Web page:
I am starting to learn Kungfu

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I just had a hazy doubt in my mind, does Lung Ying and Lung Ying Kuen are the same thing. Since southern dragon style mostly uses punches so i am confused like hell.
 
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One more thing I wanted to know is dragon style an independent style or it's a part of 5 animal kungfu style
And
Do i have to do any other basic trainings before starting dragon kungfu
 

Teapot

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This guy is very good:


What made you want to pick Southern Dragon?

Was there a video or something that inspired you?

I saw your post mentioning that everyone around you just picks Taekwondo, so I can sympathize with the notion of wanting to try something rare that no one else does.

I've felt that way about sports and musical instruments. If an Asian learned piano or violin... even if they become extremely good... they are just one of many Asians who are good at piano or violin. It doesn't make them stand out at all.
 
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They are the same.
Many styles have a dragon form, 樴 is Dragon or in Mandarin pronounces L籀ng
Xingyiquan has 樴 L籀ngqu獺n, Dragon fist
That's the exact answer I was looking. Thank you very much

I found a book on Lung Ying Kuen or Dragon boxing though was in Chinese script I might have to use a translator.
 
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This guy is very good:


What made you want to pick Southern Dragon?

Was there a video or something that inspired you?

I saw your post mentioning that everyone around you just picks Taekwondo, so I can sympathize with the notion of wanting to try something rare that no one else does.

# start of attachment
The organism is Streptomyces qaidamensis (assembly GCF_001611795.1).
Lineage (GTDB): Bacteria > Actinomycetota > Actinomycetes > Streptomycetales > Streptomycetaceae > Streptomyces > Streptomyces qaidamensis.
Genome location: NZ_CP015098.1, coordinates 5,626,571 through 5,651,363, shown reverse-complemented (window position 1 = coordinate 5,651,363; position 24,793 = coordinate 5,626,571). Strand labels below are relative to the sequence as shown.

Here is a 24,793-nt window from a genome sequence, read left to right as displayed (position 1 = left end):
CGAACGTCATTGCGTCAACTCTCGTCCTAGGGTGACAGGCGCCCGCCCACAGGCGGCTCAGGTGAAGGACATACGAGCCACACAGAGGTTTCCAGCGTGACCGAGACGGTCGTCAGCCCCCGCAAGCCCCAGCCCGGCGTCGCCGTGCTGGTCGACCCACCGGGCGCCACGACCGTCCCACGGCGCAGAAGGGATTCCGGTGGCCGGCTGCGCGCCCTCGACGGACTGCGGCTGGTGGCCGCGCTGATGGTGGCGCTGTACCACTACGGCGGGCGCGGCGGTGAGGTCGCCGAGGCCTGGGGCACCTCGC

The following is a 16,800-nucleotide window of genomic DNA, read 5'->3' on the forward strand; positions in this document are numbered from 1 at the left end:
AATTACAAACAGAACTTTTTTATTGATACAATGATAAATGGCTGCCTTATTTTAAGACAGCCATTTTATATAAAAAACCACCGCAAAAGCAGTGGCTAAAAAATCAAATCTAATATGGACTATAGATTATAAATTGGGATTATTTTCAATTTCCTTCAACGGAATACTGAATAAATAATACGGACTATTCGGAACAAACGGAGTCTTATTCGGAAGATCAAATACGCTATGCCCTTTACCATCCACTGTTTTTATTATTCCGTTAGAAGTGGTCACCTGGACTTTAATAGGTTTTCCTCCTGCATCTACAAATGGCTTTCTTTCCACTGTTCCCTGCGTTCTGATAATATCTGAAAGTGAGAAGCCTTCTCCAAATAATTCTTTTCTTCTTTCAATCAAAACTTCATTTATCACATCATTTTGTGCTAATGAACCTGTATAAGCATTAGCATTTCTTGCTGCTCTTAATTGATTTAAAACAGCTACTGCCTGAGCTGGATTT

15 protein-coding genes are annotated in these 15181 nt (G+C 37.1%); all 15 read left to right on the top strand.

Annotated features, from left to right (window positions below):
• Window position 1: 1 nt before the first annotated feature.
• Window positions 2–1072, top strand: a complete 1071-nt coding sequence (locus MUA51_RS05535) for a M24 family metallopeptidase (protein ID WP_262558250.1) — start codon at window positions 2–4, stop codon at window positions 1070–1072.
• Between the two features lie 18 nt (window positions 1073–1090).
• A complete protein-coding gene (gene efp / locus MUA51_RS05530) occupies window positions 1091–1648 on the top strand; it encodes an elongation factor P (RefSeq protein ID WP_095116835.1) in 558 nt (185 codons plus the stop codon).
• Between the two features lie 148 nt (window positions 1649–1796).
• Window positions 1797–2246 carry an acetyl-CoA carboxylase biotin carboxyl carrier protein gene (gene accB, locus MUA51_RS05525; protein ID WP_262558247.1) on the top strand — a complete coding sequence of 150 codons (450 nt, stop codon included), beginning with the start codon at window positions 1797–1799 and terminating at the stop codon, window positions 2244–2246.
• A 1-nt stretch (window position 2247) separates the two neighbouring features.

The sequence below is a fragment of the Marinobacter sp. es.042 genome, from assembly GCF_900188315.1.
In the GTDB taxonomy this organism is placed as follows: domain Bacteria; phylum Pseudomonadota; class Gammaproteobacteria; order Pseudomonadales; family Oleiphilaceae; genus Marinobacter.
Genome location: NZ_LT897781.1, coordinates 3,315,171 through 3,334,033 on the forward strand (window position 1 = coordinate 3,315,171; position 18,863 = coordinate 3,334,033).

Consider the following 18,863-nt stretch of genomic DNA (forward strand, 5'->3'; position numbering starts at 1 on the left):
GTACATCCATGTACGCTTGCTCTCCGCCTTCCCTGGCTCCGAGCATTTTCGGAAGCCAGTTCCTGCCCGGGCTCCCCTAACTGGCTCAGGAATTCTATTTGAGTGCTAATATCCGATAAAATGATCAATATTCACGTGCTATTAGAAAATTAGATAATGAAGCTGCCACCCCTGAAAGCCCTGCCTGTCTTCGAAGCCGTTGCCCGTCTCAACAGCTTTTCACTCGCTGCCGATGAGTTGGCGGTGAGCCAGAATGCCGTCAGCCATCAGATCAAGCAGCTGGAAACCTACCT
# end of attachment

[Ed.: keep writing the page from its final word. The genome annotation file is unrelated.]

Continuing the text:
I've felt that way about sports and musical instruments. If an Asian learned piano or violin... even if they become extremely good... they are just one of many Asians who are good at piano or violin. It doesn't make them stand out at all.
Initially I wanted to learn just martials art while I was scrolling for which one I should go I was given a suggestion to not to go for "shell" or just hollow moments and began going through mottos like for all arts I was enchanted by it's philosophy and it's motto "Ride the Wind". While i was searching more of it I came to knew it was a RARE style which compelled me more and i felt more attached to it. Then I came across a youtube video showing sparring between some people I was literally Dumbfounded by watching Southern dragon moves. He just smoothly deflects his opponent and forces him to ground and I was like this is way better than just to learn how to kick in different ways(Taekwondo).
 

JowGaWolf

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Initially I wanted to learn just martials art while I was scrolling for which one I should go I was given a suggestion to not to go for "shell" or just hollow moments and began going through mottos like for all arts I was enchanted by it's philosophy and it's motto "Ride the Wind". While i was searching more of it I came to knew it was a RARE style which compelled me more and i felt more attached to it. Then I came across a youtube video showing sparring between some people I was literally Dumbfounded by watching Southern dragon moves. He just smoothly deflects his opponent and forces him to ground and I was like this is way better than just to learn how to kick in different ways(Taekwondo).
You may want to talk to people who can actually use kung fu so you can get a more realistic perspective of what it's really like.